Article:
EDIT October 9th, 2020: Finished!
“The most welcome present you can give to a mother-to-be is something warm and hand-knitted for the layette,” wrote Stitchcraft’s “editress”, Patience Horne, in the September 1962 issue, and it’s still true! If I can’t decide on a project, if I don’t feel like making a full-size adult garment, if I have bits of wool that want to be used up in a useful way, I make a baby jacket. Someone, somewhere is having a baby soon, and I always have a couple of finished objects on hand in case I didn’t know that a colleague or acquaintance was “expecting”.
That was the case this month, funnily enough in my own weekly knitting group. We have been “meeting” via Zoom since March due to the pandemic, and I dropped out for a while due to being ill myself, so by the time I came back I had apparently missed some happy news — one of my fellow knitters will be having a baby this winter. What better time to make this cute and easy first size raglan cardigan?
I had 3-ply wool left over from this jumper, so I was even able to achieve the tiny gauge of 8 stitches to the inch. Only… it turned out I did not have enough of this wool, so the raglan yoke part is leftover mystery purple 4-ply. I’m not quite convinced that it’s going to work; the harsh colour line seems weird at the moment.
I don’t know the name of the stitch pattern, but it’s a lovely easy sort of herringbone:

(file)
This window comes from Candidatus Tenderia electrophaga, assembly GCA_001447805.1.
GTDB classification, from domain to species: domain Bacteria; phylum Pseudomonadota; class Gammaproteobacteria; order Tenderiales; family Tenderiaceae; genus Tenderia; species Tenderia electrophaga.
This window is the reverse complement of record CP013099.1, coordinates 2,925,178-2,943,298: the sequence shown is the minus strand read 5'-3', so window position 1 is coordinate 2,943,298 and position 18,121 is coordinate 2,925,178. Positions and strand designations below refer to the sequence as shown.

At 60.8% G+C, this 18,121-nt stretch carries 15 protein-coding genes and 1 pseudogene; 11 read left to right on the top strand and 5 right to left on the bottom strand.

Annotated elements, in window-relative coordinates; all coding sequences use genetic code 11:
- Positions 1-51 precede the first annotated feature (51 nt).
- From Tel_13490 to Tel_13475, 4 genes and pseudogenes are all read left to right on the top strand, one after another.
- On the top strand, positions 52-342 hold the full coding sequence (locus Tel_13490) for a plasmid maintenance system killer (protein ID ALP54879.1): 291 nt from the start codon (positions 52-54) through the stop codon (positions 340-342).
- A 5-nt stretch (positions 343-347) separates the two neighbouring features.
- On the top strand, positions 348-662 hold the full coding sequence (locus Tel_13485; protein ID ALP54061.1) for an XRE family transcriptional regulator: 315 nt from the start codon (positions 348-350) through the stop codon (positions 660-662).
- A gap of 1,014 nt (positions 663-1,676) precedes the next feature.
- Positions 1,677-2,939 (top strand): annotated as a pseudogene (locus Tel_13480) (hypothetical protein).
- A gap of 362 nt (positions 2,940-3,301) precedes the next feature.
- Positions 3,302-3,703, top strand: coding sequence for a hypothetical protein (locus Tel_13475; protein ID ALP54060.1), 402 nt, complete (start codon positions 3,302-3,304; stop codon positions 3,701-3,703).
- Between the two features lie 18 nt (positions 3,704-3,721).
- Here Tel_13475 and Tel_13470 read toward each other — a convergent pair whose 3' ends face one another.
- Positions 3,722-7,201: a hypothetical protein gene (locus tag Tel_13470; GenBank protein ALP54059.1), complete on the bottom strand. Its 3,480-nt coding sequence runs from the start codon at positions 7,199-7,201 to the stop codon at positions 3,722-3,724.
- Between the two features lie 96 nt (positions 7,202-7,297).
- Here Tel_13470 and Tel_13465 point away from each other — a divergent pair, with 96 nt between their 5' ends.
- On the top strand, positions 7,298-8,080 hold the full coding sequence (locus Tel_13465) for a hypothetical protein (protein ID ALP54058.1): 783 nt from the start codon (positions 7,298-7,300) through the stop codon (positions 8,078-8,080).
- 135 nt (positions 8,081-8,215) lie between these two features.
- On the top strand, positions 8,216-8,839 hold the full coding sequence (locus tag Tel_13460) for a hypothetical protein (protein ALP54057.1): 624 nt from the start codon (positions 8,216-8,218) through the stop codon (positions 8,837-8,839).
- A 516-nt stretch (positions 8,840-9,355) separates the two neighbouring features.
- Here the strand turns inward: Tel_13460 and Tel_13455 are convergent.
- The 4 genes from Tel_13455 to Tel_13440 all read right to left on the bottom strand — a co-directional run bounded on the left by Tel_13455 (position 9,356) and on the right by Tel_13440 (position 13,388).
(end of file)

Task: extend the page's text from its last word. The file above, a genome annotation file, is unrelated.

- Row 1: knit
- Row 2: k1, p3
- Row 3: knit
- Row 4: p2, *k1, p3*
Except… I decided to make the yoke in one piece, because I didn’t want to sew raglan seams, and the raglan decreases change the pattern at the armholes. I knew that would happen, but was too lazy to work out mathematically exactly what the decreases would do. It turned out that the fronts and back stay in the proper pattern and both sleeves end up in k3, p1 rib. OK, it’s symmetrical and doesn’t looks terrible, so I decided to live with it.
But… then I ran out of the mystery purple wool as well! And had to make the last bit of collar ribbing in another mystery purple-ish wool that was also thicker. Well, at least the colours didn’t clash too much? And I had cute, matching, vintage buttons in the button box!
… except that I somehow utterly failed to sew them on evenly spaced? I could add one more in the gap near the top — there’s a buttonhole there — but somehow the buttonhole in the lower gap got sewn shut while I was weaving in ends or sewing on the front bands. I have enough buttons, but can’t decide whether to cut a new lower buttonhole and add two more buttons or just give up and leave it as it is. At least the gaps are vertically symmetric.
Not my best work, but it will keep a baby warm and clothed. Perhaps I’ll make something else for my knitting friend’s baby — a fellow knitter deserves a more successful project!